- Associated Press - Tuesday, July 21, 2015

OMAHA, Neb. (AP) - A Wisner man’s constitutional rights were violated when a police officer stopped him to gather information about someone else’s possible criminal activity, then used the stop to convict him of drunken driving, the Nebraska Court of Appeals ruled Tuesday.

Adam Woldt, 26, was convicted last year of first offense drunken driving. He was sentenced to six months’ probation and ordered to pay a $500 fine.

Woldt was driving behind another truck that an officer pulled over in September 2013 while investigating an act of vandalism, according to court records. Woldt testified that the truck and officer’s open car door was blocking his path, so he began backing up to take a different route. The officer then held up his hand to signal Woldt to stop.

The officer testified that he wanted to ask Woldt if he had seen the other truck run over traffic cones on a Wisner street, but that he smelled alcohol when he got to Woldt’s pickup truck and began a DUI investigation. Woldt failed field sobriety tests and his blood alcohol content was measured at .148, which is nearly twice the legal driving limit.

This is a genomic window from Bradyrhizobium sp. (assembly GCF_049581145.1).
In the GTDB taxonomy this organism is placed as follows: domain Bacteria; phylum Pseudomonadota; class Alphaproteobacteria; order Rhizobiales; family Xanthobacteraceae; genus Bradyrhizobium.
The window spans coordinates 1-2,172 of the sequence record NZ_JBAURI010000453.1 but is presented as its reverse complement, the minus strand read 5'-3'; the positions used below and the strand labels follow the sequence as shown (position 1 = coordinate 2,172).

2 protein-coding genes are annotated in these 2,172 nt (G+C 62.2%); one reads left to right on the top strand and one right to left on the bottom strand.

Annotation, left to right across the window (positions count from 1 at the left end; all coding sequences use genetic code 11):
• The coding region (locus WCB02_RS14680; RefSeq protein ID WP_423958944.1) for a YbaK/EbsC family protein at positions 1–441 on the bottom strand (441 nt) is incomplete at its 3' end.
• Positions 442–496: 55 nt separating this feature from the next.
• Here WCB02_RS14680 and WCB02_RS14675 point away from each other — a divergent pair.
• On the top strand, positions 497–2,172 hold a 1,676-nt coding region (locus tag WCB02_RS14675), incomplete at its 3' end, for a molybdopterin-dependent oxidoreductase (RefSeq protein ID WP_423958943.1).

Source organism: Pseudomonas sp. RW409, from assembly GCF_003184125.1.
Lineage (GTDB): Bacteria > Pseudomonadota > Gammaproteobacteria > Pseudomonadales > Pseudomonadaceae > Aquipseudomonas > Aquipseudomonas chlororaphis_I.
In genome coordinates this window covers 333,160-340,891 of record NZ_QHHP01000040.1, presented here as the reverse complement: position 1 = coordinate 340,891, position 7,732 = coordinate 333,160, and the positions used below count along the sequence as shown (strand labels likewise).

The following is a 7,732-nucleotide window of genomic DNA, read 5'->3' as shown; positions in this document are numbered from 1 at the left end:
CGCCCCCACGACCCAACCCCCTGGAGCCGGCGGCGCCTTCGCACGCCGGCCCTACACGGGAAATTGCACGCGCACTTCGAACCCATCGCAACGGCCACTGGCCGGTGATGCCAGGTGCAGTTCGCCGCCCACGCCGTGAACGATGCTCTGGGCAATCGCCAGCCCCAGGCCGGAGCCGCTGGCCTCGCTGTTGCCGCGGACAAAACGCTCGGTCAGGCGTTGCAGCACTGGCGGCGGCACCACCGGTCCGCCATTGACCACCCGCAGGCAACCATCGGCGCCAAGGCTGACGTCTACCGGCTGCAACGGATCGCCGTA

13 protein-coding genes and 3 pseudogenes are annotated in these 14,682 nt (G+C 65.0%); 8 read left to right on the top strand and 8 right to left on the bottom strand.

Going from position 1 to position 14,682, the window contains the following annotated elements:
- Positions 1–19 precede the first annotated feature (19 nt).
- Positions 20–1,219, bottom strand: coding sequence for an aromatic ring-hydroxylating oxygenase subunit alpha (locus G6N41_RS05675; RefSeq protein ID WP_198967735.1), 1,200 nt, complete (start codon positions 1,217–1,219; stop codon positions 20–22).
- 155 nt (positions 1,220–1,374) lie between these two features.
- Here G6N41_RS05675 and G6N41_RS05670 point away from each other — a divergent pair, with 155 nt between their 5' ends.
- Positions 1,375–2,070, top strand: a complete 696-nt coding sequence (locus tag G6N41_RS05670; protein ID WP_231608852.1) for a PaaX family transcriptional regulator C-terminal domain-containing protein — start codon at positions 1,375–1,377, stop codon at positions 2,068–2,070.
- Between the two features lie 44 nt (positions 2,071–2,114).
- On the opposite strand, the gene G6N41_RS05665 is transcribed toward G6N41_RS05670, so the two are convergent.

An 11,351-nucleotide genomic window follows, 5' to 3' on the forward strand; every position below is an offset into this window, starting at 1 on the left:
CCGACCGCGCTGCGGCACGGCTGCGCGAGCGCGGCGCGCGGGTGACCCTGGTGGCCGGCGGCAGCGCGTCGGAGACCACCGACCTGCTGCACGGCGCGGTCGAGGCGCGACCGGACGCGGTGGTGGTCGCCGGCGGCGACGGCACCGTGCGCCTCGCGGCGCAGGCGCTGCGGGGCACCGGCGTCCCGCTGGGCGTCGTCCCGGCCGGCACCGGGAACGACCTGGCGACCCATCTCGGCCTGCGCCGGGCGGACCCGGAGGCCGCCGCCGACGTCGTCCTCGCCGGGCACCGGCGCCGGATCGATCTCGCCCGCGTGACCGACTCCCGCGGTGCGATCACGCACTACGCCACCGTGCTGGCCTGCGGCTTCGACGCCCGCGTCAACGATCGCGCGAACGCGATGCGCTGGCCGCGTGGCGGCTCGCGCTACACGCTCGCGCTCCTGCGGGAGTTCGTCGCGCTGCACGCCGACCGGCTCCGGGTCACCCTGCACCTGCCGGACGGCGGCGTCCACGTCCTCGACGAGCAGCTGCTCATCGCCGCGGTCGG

Throughout his trial and appeal, Woldt argued that none of the evidence gathered after he was stopped should have been allowed. He contended that because the officer had no suspicion of criminal activity when he stopped Woldt, his constitutional right to be free of unreasonable search and seizure had been violated.

The appeals court agreed, even though it noted that “the degree of intrusion on Woldt’s liberty interest was not great.” It said the officer’s desire to question Woldt and his concern for public safety didn’t outweigh Woldt’s constitutional right.

Cuming County Attorney Dan Bracht didn’t immediately respond to a phone message seeking comment.

Woldt’s attorney, Thomas Donner of West Point, said he was pleased by the ruling but hadn’t had a chance to read it or speak to Woldt yet.

“Our position going in was that a suspicionless, warrantless search was not supported by the evidence in the case,” Donner said.


Copyright © 2018 The Washington Times, LLC.

The Washington Times Comment Policy

The Washington Times welcomes your comments on Spot.im, our third-party provider. Please read our Comment Policy before commenting.

 

Click to Read More and View Comments

Click to Hide